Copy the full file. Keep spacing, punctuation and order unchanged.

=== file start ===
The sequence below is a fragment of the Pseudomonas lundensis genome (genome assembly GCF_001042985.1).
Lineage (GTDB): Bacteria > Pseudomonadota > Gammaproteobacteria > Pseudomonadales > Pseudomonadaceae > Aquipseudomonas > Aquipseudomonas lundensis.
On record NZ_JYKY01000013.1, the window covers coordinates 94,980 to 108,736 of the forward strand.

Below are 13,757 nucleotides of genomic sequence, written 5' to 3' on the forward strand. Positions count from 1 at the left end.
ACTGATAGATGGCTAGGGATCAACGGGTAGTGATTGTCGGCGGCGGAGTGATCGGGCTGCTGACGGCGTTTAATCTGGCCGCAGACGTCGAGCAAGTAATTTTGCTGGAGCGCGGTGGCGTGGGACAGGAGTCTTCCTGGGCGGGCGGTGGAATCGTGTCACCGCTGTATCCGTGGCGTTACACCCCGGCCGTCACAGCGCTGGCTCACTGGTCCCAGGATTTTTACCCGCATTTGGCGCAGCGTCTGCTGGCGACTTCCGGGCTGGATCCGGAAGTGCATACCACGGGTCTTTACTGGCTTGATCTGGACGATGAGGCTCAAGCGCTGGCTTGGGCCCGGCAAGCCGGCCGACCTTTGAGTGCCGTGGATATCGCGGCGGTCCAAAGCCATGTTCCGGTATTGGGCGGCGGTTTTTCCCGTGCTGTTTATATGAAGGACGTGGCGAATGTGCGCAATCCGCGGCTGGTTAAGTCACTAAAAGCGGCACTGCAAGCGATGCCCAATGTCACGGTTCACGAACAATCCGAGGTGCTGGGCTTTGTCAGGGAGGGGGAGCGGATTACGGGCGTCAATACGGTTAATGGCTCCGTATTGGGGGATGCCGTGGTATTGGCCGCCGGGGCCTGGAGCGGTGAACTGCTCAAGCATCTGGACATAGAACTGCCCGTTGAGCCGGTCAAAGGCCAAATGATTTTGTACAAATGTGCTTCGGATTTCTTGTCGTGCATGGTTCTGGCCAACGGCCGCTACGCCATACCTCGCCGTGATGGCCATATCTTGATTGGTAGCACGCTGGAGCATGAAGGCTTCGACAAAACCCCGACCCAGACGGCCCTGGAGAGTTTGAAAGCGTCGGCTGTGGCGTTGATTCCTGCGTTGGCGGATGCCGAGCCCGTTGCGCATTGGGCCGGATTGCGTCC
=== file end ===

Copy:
The sequence below is a fragment of the Pseudomonas lundensis genome (genome assembly GCF_001042985.1).
Lineage (GTDB): Bacteria > Pseudomonadota > Gammaproteobacteria > Pseudomonadales > Pseudomonadaceae > Aquipseudomonas > Aquipseudomonas lundensis.
On record NZ_JYKY01000013.1, the window covers coordinates 94,980 to 108,736 of the forward strand.

Below are 13,757 nucleotides of genomic sequence, written 5' to 3' on the forward strand. Positions count from 1 at the left end.
ACTGATAGATGGCTAGGGATCAACGGGTAGTGATTGTCGGCGGCGGAGTGATCGGGCTGCTGACGGCGTTTAATCTGGCCGCAGACGTCGAGCAAGTAATTTTGCTGGAGCGCGGTGGCGTGGGACAGGAGTCTTCCTGGGCGGGCGGTGGAATCGTGTCACCGCTGTATCCGTGGCGTTACACCCCGGCCGTCACAGCGCTGGCTCACTGGTCCCAGGATTTTTACCCGCATTTGGCGCAGCGTCTGCTGGCGACTTCCGGGCTGGATCCGGAAGTGCATACCACGGGTCTTTACTGGCTTGATCTGGACGATGAGGCTCAAGCGCTGGCTTGGGCCCGGCAAGCCGGCCGACCTTTGAGTGCCGTGGATATCGCGGCGGTCCAAAGCCATGTTCCGGTATTGGGCGGCGGTTTTTCCCGTGCTGTTTATATGAAGGACGTGGCGAATGTGCGCAATCCGCGGCTGGTTAAGTCACTAAAAGCGGCACTGCAAGCGATGCCCAATGTCACGGTTCACGAACAATCCGAGGTGCTGGGCTTTGTCAGGGAGGGGGAGCGGATTACGGGCGTCAATACGGTTAATGGCTCCGTATTGGGGGATGCCGTGGTATTGGCCGCCGGGGCCTGGAGCGGTGAACTGCTCAAGCATCTGGACATAGAACTGCCCGTTGAGCCGGTCAAAGGCCAAATGATTTTGTACAAATGTGCTTCGGATTTCTTGTCGTGCATGGTTCTGGCCAACGGCCGCTACGCCATACCTCGCCGTGATGGCCATATCTTGATTGGTAGCACGCTGGAGCATGAAGGCTTCGACAAAACCCCGACCCAGACGGCCCTGGAGAGTTTGAAAGCGTCGGCTGTGGCGTTGATTCCTGCGTTGGCGGATGCCGAGCCCGTTGCGCATTGGGCCGGATTGCGTCC